Congressional Primaries

Several congressional primaries were held this week, and while the results were mixed, the anti-incumbent wave predicted for 2010 is still alive and well. For the GOP, the biggest race was the five-way contest in Indiana, where the winner goes on to face Rep. Brad Ellsworth, the Democrats’ handpicked successor to retiring Sen. Evan Bayh. Former Republican Sen. Dan Coats, heavily favored and promoted by establishment Republicans, won with 39 percent, a less-than-stellar performance that was likely hindered by his lobbyist background and abandonment of Hoosiers. Meanwhile, incumbent Republican Reps. Dan Burton and Mark Souder likewise squeaked by with only a plurality of the vote after their opponents attacked them for becoming creatures of Washington.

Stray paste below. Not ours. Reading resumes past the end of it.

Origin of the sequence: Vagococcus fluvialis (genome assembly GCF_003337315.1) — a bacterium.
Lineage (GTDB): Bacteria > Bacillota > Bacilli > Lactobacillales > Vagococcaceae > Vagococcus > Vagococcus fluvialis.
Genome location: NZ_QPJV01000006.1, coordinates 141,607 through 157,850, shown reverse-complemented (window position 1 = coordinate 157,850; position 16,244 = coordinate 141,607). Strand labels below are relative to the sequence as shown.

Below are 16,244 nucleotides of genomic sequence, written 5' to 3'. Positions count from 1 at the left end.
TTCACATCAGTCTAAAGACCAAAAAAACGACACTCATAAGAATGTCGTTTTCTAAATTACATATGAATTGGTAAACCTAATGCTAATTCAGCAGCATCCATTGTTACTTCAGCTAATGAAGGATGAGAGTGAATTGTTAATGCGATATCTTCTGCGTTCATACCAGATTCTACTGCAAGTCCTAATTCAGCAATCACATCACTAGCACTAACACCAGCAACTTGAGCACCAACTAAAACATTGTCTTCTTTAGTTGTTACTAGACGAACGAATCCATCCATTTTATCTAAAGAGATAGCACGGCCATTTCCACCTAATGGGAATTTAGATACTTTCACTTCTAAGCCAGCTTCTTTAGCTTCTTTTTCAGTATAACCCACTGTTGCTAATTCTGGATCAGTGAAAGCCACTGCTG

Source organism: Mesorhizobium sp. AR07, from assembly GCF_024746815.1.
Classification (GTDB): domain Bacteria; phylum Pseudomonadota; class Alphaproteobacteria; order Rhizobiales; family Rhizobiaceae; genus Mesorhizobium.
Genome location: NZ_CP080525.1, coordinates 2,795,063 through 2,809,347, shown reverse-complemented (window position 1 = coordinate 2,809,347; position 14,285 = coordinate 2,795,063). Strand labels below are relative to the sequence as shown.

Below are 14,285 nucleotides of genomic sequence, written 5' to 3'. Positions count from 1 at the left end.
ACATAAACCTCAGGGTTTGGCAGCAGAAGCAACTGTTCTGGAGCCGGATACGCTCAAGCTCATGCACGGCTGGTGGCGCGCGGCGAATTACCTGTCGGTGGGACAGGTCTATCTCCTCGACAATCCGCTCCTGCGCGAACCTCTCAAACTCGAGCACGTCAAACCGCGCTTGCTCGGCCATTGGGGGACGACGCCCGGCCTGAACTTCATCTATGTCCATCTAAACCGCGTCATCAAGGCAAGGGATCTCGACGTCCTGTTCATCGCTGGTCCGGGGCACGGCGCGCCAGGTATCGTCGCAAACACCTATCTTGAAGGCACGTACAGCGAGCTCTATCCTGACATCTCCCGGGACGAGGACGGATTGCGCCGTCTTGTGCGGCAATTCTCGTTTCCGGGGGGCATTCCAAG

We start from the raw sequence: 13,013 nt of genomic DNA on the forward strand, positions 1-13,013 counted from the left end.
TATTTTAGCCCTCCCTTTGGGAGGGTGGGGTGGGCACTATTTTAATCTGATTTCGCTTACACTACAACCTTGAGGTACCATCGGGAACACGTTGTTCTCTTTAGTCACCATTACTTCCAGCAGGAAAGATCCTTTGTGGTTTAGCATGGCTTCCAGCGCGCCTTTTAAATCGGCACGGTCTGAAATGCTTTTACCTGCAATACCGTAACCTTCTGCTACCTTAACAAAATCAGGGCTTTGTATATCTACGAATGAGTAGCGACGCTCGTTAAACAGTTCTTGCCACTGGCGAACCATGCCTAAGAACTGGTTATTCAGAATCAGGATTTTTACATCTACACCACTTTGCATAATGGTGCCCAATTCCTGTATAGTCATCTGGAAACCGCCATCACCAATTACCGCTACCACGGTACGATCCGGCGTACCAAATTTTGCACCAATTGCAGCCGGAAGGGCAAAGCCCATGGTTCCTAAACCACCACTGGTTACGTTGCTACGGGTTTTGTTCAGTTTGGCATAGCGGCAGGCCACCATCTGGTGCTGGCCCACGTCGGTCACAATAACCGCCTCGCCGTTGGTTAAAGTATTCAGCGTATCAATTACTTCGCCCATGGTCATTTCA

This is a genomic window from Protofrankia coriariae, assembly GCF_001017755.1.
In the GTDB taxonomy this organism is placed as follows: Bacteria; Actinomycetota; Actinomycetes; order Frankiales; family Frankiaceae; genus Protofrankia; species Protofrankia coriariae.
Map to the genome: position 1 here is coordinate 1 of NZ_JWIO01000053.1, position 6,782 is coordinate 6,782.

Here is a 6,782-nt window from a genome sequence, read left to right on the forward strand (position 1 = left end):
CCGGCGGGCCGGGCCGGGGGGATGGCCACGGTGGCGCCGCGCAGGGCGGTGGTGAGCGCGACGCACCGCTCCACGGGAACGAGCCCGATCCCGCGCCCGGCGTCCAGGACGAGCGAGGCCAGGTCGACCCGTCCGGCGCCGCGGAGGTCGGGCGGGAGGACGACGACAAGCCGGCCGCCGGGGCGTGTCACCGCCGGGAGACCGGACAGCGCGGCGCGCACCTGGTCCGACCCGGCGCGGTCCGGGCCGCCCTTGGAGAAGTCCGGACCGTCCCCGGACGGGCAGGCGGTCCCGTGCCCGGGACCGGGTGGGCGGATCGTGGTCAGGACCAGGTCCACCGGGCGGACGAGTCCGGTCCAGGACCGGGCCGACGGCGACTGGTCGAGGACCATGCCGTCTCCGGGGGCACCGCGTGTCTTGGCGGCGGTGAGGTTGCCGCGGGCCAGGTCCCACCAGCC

North Carolina Democrats turned out in record-low numbers and the two Washington-connected opponents looking to take on Sen. Richard Burr (R) will have to hold a runoff. In the Ohio Democrat primary to fill the open seat left by Republican George Voinovich’s pending retirement, Lt. Gov. Lee Fisher won with 55 percent, which seems impressive until one considers that his opponent was supported by ACORN and was so broke she didn’t have enough money for a single television ad.

In other election news, The New York Times reports, “Among the many reverberations of President Obama’s election, here is one he probably never anticipated: at least 32 African-Americans are running for Congress this year as Republicans, the biggest surge since Reconstruction, according to party officials. ” The Times says party officials believe this is the result of “the marriage of two factors: dissatisfaction with the Obama administration, and the proof, as provided by Mr. Obama, that blacks can get elected.”

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